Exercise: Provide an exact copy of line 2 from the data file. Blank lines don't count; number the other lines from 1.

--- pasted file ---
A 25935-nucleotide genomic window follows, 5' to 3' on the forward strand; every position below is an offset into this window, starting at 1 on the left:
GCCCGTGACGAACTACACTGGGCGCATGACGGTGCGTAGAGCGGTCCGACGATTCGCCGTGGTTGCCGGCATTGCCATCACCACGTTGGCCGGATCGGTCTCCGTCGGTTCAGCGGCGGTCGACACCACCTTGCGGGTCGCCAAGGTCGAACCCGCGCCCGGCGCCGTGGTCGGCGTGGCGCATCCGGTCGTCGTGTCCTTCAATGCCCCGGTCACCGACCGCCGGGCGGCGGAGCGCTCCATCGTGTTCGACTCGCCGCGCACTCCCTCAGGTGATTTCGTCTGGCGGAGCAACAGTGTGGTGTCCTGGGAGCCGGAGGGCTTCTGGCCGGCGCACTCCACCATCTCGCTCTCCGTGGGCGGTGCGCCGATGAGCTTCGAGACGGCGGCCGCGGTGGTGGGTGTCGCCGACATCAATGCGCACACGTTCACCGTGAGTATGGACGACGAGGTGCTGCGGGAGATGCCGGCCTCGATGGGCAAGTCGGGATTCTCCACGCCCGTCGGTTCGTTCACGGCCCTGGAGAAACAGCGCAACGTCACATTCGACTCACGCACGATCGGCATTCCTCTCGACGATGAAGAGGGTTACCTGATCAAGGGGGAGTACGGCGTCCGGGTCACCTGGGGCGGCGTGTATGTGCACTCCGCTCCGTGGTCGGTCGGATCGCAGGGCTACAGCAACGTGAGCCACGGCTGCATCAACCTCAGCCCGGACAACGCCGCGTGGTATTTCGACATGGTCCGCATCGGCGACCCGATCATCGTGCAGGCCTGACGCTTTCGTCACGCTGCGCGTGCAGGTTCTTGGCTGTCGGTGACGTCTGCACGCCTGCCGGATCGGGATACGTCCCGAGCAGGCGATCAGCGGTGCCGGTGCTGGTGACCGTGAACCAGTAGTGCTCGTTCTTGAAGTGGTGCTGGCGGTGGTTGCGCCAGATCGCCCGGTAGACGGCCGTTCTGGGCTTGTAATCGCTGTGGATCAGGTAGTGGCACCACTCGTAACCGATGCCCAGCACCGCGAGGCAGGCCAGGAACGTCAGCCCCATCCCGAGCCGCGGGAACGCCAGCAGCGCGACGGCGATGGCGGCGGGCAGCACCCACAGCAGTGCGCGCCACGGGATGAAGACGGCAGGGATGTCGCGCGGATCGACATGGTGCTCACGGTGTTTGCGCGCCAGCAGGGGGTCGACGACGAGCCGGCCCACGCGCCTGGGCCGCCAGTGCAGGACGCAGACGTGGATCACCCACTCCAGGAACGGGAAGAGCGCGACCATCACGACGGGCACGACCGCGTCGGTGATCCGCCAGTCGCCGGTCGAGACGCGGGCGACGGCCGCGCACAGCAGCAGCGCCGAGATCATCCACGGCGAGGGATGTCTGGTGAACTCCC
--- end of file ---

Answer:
GCCCGTGACGAACTACACTGGGCGCATGACGGTGCGTAGAGCGGTCCGACGATTCGCCGTGGTTGCCGGCATTGCCATCACCACGTTGGCCGGATCGGTCTCCGTCGGTTCAGCGGCGGTCGACACCACCTTGCGGGTCGCCAAGGTCGAACCCGCGCCCGGCGCCGTGGTCGGCGTGGCGCATCCGGTCGTCGTGTCCTTCAATGCCCCGGTCACCGACCGCCGGGCGGCGGAGCGCTCCATCGTGTTCGACTCGCCGCGCACTCCCTCAGGTGATTTCGTCTGGCGGAGCAACAGTGTGGTGTCCTGGGAGCCGGAGGGCTTCTGGCCGGCGCACTCCACCATCTCGCTCTCCGTGGGCGGTGCGCCGATGAGCTTCGAGACGGCGGCCGCGGTGGTGGGTGTCGCCGACATCAATGCGCACACGTTCACCGTGAGTATGGACGACGAGGTGCTGCGGGAGATGCCGGCCTCGATGGGCAAGTCGGGATTCTCCACGCCCGTCGGTTCGTTCACGGCCCTGGAGAAACAGCGCAACGTCACATTCGACTCACGCACGATCGGCATTCCTCTCGACGATGAAGAGGGTTACCTGATCAAGGGGGAGTACGGCGTCCGGGTCACCTGGGGCGGCGTGTATGTGCACTCCGCTCCGTGGTCGGTCGGATCGCAGGGCTACAGCAACGTGAGCCACGGCTGCATCAACCTCAGCCCGGACAACGCCGCGTGGTATTTCGACATGGTCCGCATCGGCGACCCGATCATCGTGCAGGCCTGACGCTTTCGTCACGCTGCGCGTGCAGGTTCTTGGCTGTCGGTGACGTCTGCACGCCTGCCGGATCGGGATACGTCCCGAGCAGGCGATCAGCGGTGCCGGTGCTGGTGACCGTGAACCAGTAGTGCTCGTTCTTGAAGTGGTGCTGGCGGTGGTTGCGCCAGATCGCCCGGTAGACGGCCGTTCTGGGCTTGTAATCGCTGTGGATCAGGTAGTGGCACCACTCGTAACCGATGCCCAGCACCGCGAGGCAGGCCAGGAACGTCAGCCCCATCCCGAGCCGCGGGAACGCCAGCAGCGCGACGGCGATGGCGGCGGGCAGCACCCACAGCAGTGCGCGCCACGGGATGAAGACGGCAGGGATGTCGCGCGGATCGACATGGTGCTCACGGTGTTTGCGCGCCAGCAGGGGGTCGACGACGAGCCGGCCCACGCGCCTGGGCCGCCAGTGCAGGACGCAGACGTGGATCACCCACTCCAGGAACGGGAAGAGCGCGACCATCACGACGGGCACGACCGCGTCGGTGATCCGCCAGTCGCCGGTCGAGACGCGGGCGACGGCCGCGCACAGCAGCAGCGCCGAGATCATCCACGGCGAGGGATGTCTGGTGAACTCCC